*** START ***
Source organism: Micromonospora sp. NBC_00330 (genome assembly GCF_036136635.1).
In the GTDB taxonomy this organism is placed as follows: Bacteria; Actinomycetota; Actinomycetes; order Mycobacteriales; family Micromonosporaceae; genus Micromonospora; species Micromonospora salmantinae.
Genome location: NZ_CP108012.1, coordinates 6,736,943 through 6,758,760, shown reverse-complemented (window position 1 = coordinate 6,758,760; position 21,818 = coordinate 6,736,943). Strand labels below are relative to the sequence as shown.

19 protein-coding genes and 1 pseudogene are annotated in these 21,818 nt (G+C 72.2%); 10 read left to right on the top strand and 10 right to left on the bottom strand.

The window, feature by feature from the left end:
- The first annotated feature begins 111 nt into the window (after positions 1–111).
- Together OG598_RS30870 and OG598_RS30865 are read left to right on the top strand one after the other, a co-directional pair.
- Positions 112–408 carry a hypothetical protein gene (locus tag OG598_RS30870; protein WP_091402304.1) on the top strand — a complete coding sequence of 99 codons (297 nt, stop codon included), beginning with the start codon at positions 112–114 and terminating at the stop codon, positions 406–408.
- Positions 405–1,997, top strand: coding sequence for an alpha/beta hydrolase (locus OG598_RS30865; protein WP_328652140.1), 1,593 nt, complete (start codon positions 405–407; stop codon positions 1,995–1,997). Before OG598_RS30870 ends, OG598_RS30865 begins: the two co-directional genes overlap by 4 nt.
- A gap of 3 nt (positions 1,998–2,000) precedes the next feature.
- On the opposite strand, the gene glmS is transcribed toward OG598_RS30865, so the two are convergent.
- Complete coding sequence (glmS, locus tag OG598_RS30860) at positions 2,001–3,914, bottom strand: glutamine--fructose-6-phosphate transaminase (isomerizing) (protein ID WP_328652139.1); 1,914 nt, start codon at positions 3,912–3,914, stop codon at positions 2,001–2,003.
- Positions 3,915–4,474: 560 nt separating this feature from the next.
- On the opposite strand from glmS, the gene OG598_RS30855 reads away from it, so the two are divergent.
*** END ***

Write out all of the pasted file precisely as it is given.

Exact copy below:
Source organism: Micromonospora sp. NBC_00330 (genome assembly GCF_036136635.1).
In the GTDB taxonomy this organism is placed as follows: Bacteria; Actinomycetota; Actinomycetes; order Mycobacteriales; family Micromonosporaceae; genus Micromonospora; species Micromonospora salmantinae.
Genome location: NZ_CP108012.1, coordinates 6,736,943 through 6,758,760, shown reverse-complemented (window position 1 = coordinate 6,758,760; position 21,818 = coordinate 6,736,943). Strand labels below are relative to the sequence as shown.

19 protein-coding genes and 1 pseudogene are annotated in these 21,818 nt (G+C 72.2%); 10 read left to right on the top strand and 10 right to left on the bottom strand.

The window, feature by feature from the left end:
- The first annotated feature begins 111 nt into the window (after positions 1–111).
- Together OG598_RS30870 and OG598_RS30865 are read left to right on the top strand one after the other, a co-directional pair.
- Positions 112–408 carry a hypothetical protein gene (locus tag OG598_RS30870; protein WP_091402304.1) on the top strand — a complete coding sequence of 99 codons (297 nt, stop codon included), beginning with the start codon at positions 112–114 and terminating at the stop codon, positions 406–408.
- Positions 405–1,997, top strand: coding sequence for an alpha/beta hydrolase (locus OG598_RS30865; protein WP_328652140.1), 1,593 nt, complete (start codon positions 405–407; stop codon positions 1,995–1,997). Before OG598_RS30870 ends, OG598_RS30865 begins: the two co-directional genes overlap by 4 nt.
- A gap of 3 nt (positions 1,998–2,000) precedes the next feature.
- On the opposite strand, the gene glmS is transcribed toward OG598_RS30865, so the two are convergent.
- Complete coding sequence (glmS, locus tag OG598_RS30860) at positions 2,001–3,914, bottom strand: glutamine--fructose-6-phosphate transaminase (isomerizing) (protein ID WP_328652139.1); 1,914 nt, start codon at positions 3,912–3,914, stop codon at positions 2,001–2,003.
- Positions 3,915–4,474: 560 nt separating this feature from the next.
- On the opposite strand from glmS, the gene OG598_RS30855 reads away from it, so the two are divergent.